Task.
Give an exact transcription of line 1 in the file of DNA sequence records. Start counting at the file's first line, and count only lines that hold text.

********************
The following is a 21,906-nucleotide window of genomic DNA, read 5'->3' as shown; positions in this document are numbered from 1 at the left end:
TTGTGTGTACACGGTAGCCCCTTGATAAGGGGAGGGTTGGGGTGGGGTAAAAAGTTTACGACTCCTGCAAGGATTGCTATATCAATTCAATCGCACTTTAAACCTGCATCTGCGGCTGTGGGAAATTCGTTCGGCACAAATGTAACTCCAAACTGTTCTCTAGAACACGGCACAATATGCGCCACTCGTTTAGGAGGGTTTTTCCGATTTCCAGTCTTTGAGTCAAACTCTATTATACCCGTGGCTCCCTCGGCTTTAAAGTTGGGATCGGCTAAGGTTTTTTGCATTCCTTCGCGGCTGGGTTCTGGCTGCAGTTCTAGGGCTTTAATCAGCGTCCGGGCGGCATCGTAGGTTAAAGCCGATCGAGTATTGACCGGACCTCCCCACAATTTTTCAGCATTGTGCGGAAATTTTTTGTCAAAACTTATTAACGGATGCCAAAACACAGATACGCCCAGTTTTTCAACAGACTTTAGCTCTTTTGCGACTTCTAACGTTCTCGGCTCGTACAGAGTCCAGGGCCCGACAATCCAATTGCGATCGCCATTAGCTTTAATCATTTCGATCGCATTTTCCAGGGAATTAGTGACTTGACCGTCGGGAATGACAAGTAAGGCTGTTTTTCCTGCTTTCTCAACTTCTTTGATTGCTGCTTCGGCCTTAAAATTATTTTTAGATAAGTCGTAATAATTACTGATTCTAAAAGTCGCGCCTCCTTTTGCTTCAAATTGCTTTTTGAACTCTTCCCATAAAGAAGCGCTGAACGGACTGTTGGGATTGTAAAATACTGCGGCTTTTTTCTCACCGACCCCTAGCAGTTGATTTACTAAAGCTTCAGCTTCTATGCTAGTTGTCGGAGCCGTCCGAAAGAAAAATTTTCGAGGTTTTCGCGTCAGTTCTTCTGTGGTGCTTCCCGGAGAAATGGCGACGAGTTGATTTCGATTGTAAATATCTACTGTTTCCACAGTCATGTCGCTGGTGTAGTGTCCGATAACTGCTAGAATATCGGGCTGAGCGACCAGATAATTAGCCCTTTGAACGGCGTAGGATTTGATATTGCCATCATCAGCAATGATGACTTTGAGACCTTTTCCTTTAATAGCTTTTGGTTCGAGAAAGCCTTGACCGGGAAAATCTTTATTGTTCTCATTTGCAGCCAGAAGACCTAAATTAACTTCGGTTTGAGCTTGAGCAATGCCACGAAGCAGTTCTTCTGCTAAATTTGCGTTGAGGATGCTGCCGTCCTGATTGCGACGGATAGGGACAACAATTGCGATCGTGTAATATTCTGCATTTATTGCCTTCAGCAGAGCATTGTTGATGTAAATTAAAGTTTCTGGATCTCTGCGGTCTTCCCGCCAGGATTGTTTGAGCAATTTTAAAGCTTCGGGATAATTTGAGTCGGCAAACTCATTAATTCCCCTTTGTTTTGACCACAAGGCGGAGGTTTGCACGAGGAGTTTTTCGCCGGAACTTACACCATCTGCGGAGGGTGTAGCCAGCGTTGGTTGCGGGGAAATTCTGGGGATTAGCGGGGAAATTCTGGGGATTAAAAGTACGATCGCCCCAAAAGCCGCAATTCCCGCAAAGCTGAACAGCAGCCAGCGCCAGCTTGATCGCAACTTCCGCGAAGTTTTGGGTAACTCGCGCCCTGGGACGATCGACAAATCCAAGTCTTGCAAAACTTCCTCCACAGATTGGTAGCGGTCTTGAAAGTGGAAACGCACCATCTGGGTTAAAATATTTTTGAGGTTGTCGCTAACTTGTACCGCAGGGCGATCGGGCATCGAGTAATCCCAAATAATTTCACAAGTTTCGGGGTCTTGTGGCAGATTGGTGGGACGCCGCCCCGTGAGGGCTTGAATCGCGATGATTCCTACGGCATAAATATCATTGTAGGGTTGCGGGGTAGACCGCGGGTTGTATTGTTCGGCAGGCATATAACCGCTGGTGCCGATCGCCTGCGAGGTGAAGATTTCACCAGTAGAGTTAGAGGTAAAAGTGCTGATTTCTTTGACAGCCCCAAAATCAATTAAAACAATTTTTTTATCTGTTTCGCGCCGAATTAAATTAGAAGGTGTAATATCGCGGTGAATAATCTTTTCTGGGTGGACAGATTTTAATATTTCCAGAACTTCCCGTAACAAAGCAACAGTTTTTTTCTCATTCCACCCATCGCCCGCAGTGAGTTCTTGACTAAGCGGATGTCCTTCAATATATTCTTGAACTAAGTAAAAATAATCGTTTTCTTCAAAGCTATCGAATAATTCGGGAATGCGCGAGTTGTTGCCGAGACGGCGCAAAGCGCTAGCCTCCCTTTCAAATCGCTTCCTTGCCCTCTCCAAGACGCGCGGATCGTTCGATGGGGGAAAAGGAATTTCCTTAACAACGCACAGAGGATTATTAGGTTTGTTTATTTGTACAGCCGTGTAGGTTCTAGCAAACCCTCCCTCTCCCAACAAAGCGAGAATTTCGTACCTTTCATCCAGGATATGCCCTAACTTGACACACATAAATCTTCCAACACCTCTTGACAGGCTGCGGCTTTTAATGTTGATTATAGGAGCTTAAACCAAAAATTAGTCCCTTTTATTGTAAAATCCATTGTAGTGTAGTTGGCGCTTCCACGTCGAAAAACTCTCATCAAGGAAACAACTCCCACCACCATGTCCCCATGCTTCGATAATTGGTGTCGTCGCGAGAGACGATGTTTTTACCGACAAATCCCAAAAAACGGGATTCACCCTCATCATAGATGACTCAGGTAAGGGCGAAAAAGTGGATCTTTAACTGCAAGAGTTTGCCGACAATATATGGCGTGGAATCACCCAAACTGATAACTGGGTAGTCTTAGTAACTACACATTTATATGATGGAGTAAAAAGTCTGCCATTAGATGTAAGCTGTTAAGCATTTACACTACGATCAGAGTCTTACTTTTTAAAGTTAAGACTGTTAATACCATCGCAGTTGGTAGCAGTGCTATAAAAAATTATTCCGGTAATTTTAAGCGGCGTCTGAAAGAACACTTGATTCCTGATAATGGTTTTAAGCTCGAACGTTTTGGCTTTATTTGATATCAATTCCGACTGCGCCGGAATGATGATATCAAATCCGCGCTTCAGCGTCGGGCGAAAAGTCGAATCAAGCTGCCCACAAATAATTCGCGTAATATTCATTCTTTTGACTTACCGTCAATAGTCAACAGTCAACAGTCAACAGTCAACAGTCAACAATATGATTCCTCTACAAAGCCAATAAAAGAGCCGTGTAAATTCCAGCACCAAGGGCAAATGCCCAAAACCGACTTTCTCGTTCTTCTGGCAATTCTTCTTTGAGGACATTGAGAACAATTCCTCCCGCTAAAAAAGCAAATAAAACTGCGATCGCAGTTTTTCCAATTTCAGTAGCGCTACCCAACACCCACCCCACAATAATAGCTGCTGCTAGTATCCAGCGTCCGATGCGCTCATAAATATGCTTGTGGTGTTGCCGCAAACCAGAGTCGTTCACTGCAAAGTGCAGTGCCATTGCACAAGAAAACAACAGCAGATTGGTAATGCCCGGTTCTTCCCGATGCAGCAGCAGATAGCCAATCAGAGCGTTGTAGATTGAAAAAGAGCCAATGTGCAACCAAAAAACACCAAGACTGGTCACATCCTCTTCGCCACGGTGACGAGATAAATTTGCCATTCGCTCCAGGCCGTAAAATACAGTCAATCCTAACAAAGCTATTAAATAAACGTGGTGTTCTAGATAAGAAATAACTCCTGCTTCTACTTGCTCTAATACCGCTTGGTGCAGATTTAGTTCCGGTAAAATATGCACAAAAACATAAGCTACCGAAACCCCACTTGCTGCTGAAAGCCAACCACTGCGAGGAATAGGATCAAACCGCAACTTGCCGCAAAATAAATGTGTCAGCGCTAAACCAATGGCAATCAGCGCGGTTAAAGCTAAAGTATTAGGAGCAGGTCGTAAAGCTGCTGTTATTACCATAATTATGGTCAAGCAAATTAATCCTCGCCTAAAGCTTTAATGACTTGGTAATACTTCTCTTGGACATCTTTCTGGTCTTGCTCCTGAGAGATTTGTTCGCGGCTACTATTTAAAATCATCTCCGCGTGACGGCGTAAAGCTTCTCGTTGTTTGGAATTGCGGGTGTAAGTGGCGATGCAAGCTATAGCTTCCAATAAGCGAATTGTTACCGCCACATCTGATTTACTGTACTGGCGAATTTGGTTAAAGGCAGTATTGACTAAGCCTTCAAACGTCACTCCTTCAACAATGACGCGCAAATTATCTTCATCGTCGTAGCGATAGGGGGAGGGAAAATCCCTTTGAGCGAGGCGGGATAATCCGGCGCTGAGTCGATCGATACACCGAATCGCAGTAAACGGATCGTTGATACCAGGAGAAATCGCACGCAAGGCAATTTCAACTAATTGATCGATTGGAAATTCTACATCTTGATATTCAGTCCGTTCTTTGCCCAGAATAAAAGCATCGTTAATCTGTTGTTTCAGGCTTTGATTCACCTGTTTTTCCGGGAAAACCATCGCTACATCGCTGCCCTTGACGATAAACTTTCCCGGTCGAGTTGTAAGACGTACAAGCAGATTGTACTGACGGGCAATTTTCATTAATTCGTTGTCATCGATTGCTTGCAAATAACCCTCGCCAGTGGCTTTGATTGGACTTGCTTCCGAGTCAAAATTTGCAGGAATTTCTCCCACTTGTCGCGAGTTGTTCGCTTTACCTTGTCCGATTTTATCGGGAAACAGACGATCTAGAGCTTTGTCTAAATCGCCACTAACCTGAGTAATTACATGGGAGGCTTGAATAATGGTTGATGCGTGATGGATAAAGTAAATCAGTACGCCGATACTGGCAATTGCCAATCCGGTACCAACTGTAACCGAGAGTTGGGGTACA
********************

The following is a 21,906-nucleotide window of genomic DNA, read 5'->3' as shown; positions in this document are numbered from 1 at the left end: